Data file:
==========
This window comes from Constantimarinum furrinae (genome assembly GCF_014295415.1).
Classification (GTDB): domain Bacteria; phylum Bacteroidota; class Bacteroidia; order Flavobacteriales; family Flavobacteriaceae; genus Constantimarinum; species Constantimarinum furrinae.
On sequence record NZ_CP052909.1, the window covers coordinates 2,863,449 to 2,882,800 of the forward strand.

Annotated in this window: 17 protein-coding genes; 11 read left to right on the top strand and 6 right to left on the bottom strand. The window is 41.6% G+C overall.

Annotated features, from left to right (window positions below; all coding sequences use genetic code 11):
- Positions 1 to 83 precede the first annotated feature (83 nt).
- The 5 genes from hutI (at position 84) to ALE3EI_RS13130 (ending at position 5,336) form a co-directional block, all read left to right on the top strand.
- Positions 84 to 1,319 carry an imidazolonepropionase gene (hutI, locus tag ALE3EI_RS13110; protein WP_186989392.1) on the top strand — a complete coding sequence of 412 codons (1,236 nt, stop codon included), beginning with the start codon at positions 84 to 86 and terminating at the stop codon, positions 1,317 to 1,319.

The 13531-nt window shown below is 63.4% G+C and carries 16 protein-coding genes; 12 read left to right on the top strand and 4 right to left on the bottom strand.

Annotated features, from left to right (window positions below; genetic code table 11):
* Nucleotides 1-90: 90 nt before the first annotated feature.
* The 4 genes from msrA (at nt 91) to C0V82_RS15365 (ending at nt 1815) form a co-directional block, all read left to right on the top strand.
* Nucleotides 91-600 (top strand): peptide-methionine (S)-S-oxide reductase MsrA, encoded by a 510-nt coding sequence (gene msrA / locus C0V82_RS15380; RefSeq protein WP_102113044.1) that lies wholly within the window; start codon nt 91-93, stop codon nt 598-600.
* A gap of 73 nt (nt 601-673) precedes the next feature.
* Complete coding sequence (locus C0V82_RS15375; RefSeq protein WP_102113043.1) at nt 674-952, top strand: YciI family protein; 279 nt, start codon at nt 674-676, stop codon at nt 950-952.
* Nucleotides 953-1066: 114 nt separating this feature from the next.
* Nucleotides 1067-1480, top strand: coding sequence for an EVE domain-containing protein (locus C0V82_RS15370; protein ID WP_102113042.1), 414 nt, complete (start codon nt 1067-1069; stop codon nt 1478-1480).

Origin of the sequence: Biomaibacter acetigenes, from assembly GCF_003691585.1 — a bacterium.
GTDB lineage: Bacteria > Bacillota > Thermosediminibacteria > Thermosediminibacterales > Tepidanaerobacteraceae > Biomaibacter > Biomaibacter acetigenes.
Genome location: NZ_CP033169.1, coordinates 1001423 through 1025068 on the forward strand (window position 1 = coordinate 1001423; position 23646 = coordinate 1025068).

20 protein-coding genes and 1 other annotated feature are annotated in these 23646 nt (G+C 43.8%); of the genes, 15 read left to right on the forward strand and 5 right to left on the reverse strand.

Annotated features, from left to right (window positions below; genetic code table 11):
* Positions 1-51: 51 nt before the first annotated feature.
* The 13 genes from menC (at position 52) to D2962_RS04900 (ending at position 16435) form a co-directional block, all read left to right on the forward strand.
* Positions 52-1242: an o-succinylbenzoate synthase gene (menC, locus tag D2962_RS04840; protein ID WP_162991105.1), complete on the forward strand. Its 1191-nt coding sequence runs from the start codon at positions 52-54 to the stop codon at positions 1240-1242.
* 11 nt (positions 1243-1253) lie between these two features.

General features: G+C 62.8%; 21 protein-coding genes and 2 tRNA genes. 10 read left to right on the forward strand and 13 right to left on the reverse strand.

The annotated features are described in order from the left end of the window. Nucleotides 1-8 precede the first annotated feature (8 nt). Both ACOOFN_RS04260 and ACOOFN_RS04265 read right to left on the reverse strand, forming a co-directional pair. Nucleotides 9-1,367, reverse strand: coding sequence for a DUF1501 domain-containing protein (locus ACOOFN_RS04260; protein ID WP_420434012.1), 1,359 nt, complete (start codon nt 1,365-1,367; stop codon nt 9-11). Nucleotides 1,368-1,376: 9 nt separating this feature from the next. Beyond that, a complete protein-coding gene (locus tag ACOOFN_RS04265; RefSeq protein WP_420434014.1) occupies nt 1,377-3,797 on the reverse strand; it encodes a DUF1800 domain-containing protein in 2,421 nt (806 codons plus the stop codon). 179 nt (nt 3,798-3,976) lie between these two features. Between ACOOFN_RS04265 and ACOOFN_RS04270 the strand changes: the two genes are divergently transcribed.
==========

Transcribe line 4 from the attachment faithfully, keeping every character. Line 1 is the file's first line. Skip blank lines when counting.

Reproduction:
Annotated in this window: 17 protein-coding genes; 11 read left to right on the top strand and 6 right to left on the bottom strand. The window is 41.6% G+C overall.